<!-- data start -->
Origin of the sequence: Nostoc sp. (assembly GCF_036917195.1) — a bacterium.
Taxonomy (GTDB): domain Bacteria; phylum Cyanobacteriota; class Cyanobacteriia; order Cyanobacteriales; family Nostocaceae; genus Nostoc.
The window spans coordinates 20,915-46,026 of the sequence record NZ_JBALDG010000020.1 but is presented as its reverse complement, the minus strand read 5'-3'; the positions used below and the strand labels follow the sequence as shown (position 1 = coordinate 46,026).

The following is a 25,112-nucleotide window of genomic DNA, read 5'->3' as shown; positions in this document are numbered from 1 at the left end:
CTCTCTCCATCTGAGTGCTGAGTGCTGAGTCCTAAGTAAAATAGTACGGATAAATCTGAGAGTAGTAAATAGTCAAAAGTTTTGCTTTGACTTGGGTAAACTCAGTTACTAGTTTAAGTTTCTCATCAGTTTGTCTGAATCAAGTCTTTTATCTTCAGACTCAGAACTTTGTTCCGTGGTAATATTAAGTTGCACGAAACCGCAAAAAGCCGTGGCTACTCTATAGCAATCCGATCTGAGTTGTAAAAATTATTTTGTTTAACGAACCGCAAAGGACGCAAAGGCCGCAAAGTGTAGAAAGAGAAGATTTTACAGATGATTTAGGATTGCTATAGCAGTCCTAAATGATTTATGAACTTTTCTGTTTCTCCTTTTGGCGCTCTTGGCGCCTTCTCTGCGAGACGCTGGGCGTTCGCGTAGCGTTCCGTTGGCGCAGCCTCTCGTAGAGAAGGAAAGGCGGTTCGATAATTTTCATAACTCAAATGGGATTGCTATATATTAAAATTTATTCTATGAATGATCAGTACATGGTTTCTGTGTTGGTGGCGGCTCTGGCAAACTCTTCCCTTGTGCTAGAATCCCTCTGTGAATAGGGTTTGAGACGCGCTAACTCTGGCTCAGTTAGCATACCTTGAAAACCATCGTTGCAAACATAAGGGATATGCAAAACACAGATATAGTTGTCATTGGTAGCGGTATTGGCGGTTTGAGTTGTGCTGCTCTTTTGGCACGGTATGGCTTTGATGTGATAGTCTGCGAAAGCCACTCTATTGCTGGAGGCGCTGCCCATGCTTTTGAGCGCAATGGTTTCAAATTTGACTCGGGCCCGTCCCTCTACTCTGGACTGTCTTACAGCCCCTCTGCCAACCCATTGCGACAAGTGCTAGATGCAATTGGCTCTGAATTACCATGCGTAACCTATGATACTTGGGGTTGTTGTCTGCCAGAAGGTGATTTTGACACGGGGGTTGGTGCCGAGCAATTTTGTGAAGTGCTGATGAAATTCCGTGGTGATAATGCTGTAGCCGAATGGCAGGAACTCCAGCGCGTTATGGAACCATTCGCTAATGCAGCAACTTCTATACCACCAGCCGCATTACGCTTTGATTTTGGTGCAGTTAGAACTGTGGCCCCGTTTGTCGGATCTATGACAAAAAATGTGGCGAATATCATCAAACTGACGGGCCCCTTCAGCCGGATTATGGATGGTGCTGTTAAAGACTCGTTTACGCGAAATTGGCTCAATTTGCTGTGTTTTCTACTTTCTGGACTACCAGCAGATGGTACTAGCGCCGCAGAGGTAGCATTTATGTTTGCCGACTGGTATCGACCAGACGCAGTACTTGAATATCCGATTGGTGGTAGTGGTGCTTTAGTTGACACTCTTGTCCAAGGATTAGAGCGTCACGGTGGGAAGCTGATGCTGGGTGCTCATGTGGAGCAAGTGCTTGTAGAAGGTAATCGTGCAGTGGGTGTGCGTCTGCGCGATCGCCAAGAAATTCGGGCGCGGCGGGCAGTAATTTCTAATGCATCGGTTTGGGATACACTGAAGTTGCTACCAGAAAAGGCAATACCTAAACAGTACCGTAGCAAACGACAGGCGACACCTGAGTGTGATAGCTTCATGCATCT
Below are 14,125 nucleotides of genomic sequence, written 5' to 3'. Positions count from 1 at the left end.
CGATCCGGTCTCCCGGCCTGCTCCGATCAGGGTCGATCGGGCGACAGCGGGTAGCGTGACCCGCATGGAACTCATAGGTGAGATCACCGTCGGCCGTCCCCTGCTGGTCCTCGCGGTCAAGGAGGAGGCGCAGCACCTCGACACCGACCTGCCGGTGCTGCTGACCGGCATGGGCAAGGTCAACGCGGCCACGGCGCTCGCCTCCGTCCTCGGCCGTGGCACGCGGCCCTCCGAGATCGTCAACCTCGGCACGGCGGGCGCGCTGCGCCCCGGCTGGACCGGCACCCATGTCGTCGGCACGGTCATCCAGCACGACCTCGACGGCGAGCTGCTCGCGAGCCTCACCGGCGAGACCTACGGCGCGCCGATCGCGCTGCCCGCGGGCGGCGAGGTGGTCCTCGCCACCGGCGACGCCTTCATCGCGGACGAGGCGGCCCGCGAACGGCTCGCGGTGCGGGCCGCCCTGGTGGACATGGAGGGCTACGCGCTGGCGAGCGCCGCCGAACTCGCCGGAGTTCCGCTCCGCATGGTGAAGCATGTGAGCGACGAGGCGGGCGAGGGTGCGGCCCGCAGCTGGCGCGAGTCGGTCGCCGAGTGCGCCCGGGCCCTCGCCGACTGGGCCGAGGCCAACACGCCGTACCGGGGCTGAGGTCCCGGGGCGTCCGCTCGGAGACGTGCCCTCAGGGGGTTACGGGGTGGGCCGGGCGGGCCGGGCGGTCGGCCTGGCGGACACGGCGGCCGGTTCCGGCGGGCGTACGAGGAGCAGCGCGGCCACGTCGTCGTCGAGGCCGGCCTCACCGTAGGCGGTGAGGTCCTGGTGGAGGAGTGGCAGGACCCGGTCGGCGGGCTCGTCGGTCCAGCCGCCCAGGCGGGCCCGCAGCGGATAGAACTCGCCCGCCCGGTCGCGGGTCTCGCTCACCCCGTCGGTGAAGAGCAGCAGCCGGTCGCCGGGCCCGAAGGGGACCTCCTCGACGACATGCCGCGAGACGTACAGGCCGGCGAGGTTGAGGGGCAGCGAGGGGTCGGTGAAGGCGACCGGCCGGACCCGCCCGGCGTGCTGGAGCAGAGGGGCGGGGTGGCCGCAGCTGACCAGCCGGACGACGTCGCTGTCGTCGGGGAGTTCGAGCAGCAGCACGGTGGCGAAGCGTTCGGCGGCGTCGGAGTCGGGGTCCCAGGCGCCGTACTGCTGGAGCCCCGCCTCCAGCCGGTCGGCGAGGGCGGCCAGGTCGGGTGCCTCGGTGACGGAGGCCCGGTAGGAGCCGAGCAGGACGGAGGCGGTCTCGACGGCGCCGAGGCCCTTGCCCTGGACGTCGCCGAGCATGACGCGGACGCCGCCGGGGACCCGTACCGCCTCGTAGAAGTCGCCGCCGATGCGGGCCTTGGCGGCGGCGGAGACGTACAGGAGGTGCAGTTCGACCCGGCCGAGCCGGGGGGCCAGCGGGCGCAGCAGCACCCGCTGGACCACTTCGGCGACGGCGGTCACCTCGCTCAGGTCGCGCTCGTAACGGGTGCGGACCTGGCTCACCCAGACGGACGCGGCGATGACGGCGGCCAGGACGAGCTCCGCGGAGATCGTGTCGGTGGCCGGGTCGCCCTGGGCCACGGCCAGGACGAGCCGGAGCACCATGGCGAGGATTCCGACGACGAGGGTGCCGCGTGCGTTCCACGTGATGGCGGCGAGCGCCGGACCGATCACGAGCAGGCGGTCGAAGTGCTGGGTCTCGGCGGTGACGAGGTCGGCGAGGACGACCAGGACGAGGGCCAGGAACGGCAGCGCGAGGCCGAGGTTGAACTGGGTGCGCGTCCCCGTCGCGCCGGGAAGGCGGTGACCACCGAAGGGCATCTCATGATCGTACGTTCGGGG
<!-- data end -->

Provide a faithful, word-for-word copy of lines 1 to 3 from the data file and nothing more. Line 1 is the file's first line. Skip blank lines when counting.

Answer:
Origin of the sequence: Nostoc sp. (assembly GCF_036917195.1) — a bacterium.
Taxonomy (GTDB): domain Bacteria; phylum Cyanobacteriota; class Cyanobacteriia; order Cyanobacteriales; family Nostocaceae; genus Nostoc.
The window spans coordinates 20,915-46,026 of the sequence record NZ_JBALDG010000020.1 but is presented as its reverse complement, the minus strand read 5'-3'; the positions used below and the strand labels follow the sequence as shown (position 1 = coordinate 46,026).